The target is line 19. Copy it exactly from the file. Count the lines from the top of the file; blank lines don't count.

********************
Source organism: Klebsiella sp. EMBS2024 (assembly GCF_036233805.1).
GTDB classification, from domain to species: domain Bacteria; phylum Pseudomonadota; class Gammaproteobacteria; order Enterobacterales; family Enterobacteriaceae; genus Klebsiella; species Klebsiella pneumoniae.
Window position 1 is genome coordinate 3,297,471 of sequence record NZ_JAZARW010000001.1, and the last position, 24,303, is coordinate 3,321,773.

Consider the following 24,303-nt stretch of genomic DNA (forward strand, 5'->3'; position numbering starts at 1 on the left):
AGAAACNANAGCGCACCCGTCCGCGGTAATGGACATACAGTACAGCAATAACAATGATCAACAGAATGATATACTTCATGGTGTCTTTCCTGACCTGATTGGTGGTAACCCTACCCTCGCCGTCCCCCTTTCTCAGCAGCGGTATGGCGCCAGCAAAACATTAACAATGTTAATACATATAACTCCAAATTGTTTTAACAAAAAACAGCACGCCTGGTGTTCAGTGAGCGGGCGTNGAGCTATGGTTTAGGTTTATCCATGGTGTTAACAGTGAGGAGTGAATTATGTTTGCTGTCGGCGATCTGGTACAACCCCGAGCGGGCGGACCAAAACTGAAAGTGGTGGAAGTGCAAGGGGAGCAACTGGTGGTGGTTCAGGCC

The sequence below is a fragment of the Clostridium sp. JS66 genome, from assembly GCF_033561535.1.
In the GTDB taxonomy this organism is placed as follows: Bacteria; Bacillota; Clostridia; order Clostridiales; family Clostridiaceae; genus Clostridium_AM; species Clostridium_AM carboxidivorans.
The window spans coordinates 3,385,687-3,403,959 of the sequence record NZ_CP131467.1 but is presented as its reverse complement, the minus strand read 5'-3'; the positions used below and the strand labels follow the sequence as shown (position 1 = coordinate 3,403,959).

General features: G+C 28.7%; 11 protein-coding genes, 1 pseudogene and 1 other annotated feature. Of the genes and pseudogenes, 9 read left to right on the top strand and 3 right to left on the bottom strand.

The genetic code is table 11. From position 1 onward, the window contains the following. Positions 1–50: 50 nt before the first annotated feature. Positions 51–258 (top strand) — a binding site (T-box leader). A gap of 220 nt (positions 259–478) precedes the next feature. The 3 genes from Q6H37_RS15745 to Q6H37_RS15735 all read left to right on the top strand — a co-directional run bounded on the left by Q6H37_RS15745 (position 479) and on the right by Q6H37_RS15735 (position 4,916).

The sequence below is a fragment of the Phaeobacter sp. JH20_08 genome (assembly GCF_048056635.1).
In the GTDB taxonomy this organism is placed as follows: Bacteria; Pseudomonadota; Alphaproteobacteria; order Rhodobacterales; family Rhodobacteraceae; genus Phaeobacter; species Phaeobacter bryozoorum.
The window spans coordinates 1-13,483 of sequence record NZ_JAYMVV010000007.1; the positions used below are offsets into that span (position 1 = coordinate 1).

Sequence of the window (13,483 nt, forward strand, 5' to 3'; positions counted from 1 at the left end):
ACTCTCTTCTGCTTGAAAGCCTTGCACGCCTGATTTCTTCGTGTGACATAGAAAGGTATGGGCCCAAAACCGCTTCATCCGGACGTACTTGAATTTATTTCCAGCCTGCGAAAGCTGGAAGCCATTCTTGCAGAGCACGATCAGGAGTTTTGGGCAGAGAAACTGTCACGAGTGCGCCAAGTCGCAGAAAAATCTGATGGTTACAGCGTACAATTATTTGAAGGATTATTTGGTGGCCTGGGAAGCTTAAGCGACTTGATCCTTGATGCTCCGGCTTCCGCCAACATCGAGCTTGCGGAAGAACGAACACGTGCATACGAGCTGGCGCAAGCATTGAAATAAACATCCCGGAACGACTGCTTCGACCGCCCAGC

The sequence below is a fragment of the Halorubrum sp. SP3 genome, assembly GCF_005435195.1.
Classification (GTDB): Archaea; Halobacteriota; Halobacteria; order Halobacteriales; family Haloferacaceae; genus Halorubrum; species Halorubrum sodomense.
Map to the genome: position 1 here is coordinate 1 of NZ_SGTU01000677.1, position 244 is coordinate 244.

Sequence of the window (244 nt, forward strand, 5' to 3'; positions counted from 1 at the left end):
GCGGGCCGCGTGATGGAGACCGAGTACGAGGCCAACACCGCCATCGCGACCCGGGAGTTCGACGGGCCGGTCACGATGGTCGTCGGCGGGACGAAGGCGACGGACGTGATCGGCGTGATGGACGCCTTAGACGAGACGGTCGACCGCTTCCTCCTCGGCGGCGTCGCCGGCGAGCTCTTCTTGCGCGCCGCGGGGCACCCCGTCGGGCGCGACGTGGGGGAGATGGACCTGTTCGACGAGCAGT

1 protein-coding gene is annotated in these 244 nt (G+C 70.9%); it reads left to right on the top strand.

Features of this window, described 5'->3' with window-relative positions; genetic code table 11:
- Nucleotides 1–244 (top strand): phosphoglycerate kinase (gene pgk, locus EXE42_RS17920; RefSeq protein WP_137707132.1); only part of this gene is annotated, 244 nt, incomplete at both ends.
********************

Sequence of the window (244 nt, forward strand, 5' to 3'; positions counted from 1 at the left end):